A large gang presence is anticipated among the 2000-strong crowd expected to take to Rotorua's streets in protest during the sentencing of Moko Rangitoheriri's killers later this month.

There was public uproar nationwide when Moko's killers, Tania Shailer and David Haerewa, pleaded guilty to a lesser charge of manslaughter instead of murder, which they were originally charged with. The same day, details were released about the horrific abuse the pair subjected the toddler to during his time in their care.

Moko was kicked, slapped, stomped on, had faeces rubbed in his face and was bitten. He died in Taupo Hospital in August last year after suffering internal bleeding, septic shock from his leaking bowel and swelling of the brain as a result of his caregivers' abuse.

Shailer and Haerewaa will be sentenced in the High Court at Rotorua on June 27.


Protests have been organised in centres across the country to coincide with the pair's sentencing.

Sensible Sentencing Trust Rotorua area co-ordinator Maggie Bentley said they were expecting thousands of people at the Rotorua march.

Those taking part will meet at the Village Green at 9am. There will be a few speakers before the march travels down Fenton St and on to Arawa St, assembling outside the Rotorua court.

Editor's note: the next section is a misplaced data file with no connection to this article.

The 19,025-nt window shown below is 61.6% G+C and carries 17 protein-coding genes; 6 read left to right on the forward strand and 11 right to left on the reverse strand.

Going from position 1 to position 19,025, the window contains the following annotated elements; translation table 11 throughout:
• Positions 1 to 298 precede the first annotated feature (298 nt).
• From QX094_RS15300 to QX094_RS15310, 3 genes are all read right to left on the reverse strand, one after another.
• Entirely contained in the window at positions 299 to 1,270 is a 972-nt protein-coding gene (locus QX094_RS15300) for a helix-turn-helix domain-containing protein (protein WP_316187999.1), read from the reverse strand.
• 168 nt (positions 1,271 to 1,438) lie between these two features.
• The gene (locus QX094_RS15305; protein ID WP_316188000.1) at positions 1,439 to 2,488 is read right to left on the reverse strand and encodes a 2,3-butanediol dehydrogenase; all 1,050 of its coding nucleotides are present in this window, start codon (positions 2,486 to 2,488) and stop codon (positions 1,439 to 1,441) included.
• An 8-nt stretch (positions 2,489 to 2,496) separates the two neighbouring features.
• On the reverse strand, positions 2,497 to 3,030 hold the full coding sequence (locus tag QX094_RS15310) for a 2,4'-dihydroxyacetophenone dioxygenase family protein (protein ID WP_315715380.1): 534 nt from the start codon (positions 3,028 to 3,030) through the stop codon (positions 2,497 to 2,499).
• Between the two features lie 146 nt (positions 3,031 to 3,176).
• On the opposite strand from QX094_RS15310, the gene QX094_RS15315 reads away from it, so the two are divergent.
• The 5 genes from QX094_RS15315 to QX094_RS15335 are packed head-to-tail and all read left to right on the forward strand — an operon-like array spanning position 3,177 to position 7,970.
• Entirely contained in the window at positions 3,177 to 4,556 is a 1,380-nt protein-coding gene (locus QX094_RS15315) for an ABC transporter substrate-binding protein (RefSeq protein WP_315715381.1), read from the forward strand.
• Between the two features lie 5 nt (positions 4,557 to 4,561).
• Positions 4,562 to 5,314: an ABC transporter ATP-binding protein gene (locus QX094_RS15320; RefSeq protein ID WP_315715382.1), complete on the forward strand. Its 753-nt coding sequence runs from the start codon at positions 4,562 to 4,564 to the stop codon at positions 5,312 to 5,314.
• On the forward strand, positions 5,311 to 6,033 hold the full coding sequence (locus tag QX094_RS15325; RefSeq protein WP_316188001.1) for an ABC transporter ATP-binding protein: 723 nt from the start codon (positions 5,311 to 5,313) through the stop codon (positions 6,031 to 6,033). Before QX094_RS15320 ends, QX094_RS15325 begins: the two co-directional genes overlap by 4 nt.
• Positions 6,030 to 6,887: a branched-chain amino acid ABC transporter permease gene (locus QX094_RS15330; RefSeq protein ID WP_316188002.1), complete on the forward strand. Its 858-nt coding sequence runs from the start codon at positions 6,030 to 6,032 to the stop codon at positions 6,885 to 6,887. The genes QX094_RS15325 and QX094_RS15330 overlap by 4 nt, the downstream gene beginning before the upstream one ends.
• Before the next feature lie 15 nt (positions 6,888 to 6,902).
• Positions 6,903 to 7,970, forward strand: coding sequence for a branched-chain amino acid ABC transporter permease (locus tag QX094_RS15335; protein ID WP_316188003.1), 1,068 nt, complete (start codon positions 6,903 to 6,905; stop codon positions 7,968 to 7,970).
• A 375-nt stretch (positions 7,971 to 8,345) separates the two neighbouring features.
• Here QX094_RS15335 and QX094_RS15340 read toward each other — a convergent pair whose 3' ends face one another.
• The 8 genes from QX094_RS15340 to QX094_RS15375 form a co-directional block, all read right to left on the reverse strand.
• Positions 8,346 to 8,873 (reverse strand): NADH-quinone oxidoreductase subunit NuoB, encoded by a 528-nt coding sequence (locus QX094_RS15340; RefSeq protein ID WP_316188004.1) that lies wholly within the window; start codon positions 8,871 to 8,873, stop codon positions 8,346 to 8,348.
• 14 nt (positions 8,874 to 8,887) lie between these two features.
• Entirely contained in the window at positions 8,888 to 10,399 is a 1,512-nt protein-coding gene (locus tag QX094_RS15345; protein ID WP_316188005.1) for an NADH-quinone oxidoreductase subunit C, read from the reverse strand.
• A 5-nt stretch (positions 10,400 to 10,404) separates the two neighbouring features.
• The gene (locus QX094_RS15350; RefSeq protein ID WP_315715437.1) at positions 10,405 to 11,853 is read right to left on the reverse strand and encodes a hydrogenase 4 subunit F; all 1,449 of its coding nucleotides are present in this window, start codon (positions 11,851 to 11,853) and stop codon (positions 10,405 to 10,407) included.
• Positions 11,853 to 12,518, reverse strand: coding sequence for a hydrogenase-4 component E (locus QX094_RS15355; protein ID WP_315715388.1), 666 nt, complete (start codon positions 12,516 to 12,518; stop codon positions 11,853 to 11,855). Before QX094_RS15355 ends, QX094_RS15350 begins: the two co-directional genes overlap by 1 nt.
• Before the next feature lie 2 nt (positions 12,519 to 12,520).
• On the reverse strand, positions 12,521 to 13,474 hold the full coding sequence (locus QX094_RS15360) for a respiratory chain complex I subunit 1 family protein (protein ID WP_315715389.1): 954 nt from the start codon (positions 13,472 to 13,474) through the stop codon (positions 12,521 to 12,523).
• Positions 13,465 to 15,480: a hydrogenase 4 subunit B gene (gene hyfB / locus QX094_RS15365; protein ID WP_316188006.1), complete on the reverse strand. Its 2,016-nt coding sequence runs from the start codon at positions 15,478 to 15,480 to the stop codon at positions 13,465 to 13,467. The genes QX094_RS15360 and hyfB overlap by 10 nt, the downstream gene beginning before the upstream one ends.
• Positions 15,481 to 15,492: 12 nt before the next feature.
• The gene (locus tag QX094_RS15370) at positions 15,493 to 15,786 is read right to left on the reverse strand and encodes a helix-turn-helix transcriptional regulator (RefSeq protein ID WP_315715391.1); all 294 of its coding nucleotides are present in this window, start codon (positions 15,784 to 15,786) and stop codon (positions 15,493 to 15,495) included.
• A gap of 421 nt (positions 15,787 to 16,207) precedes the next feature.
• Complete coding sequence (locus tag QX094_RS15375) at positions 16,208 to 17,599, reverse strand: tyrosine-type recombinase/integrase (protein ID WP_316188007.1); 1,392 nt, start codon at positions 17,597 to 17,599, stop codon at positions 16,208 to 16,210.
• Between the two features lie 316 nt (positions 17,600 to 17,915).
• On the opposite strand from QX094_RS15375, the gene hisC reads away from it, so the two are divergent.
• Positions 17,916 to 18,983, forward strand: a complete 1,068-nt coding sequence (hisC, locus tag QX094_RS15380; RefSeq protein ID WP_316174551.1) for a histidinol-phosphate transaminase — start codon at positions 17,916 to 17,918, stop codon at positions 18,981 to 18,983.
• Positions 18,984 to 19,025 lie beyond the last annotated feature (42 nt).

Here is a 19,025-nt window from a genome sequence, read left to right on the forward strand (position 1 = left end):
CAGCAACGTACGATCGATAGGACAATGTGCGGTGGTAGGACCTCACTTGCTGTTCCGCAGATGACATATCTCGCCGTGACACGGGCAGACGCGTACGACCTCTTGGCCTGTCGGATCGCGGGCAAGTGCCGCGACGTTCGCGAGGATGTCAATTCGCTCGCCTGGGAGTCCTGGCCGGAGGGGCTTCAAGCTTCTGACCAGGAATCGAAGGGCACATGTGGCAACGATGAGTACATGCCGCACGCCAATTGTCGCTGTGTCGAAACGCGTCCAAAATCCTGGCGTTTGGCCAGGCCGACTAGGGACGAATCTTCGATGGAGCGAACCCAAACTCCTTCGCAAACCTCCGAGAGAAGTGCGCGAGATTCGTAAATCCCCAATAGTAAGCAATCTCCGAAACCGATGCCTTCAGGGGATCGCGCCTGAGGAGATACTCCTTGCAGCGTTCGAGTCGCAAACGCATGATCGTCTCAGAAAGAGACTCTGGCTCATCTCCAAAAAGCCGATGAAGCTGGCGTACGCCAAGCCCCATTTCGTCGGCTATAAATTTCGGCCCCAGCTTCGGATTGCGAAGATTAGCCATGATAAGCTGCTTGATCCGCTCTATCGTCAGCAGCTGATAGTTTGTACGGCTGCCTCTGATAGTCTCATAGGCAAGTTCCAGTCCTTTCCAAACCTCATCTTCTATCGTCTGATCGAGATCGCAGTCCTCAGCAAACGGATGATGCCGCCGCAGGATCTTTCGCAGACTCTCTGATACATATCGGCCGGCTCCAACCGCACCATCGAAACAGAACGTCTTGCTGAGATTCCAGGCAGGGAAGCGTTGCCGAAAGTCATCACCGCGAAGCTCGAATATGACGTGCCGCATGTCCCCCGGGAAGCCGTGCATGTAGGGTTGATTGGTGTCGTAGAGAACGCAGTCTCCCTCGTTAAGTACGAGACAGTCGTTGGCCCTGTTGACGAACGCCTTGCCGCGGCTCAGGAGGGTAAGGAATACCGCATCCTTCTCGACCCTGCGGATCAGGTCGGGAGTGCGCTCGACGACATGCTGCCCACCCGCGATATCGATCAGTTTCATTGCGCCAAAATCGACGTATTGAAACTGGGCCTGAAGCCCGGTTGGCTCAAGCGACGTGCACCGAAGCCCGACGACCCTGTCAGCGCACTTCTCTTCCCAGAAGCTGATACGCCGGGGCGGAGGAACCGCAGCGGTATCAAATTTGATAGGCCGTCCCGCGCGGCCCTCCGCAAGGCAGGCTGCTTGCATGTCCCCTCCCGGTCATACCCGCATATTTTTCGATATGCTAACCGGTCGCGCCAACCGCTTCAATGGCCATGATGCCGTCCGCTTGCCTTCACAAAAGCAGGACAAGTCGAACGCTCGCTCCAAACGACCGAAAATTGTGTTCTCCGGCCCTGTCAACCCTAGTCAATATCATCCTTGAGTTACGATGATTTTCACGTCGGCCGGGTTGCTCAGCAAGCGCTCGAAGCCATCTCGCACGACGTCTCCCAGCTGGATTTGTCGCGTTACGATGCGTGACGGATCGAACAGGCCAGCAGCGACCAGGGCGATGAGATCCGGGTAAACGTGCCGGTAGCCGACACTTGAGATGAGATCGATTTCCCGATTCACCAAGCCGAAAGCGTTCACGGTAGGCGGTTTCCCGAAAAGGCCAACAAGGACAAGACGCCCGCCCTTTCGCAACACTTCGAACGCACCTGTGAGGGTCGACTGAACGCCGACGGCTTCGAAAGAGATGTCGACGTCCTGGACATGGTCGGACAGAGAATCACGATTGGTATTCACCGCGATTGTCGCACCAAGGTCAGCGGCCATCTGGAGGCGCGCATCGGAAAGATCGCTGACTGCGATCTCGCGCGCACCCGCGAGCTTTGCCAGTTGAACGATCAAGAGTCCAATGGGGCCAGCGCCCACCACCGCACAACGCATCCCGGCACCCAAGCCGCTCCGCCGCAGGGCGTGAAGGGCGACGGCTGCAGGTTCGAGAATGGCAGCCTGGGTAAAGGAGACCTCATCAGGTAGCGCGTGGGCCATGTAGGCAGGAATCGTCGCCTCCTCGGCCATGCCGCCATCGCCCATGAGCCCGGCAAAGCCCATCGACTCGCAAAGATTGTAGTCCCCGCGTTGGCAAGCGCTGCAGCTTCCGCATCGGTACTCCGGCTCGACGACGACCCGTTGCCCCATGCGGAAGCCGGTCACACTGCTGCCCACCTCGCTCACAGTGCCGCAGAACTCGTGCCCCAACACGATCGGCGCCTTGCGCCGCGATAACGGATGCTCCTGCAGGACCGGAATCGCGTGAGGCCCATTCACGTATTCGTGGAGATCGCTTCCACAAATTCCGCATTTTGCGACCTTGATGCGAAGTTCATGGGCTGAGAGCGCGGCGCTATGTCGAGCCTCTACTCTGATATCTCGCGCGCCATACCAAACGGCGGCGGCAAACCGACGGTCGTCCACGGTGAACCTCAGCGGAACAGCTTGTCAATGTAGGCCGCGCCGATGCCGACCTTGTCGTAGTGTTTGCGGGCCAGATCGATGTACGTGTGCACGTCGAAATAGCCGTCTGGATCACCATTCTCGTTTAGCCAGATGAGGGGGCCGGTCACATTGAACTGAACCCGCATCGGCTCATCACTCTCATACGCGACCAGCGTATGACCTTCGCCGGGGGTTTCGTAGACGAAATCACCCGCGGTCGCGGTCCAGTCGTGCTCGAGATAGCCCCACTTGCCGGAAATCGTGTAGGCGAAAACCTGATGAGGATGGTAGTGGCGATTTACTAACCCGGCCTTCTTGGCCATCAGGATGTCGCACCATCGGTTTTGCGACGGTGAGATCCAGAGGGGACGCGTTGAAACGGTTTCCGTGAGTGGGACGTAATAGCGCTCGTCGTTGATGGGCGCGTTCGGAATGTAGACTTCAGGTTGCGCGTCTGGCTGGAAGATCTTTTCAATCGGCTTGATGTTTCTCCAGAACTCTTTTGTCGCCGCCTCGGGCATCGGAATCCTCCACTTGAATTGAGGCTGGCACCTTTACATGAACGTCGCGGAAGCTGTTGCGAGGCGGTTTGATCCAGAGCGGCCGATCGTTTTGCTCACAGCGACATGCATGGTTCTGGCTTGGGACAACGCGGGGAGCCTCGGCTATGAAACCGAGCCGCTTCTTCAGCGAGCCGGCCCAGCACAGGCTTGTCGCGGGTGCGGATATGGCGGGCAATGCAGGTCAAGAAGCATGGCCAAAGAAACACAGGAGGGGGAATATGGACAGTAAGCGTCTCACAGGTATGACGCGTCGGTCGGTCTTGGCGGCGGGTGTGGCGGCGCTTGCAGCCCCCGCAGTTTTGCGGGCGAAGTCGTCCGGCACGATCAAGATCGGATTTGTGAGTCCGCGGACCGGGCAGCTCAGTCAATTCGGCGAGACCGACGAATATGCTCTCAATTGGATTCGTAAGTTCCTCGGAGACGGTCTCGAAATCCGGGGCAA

"There will be marches happening all around the country but Rotorua, being the place where the pair are being sentenced, is the main march and is expected to be the biggest."

She said she believed there would be a gang presence in the march, though she did not know which gangs would be involved.

"We don't want any trouble and I understand there will be extra police presence in and around the courthouse. We are marching for two main reasons - to show we are against the killing of our children in New Zealand and our opposition to plea bargaining.

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"[Shailer and Haerewa] killed Moko, there is no other way about it, he was murdered, plea bargaining is rubbish."

Meanwhile, Attorney-General Christopher Finlayson has announced he will explain the decision to downgrade the charges after Shailer and Haerewa are sentenced.

When the Ministry of Justice was asked by the Rotorua Daily Post whether additional security measures were being put in place for the sentencing and protest, a spokesman said they would not discuss security arrangements.

"Generally speaking, court security assessments are routinely carried out and any risks identified will see additional security measures put in place. Our priority is to always ensure the safety of all those who come to the courthouse."

He said they expected a lot of people would want to attend the sentencing. "With limited seating and space available in the courtroom's public gallery, priority will be given to whanau and supporters of those involved in the case."

Police spokesman Nicholas Barkley said police would not comment on the specifics of any operation that was ongoing.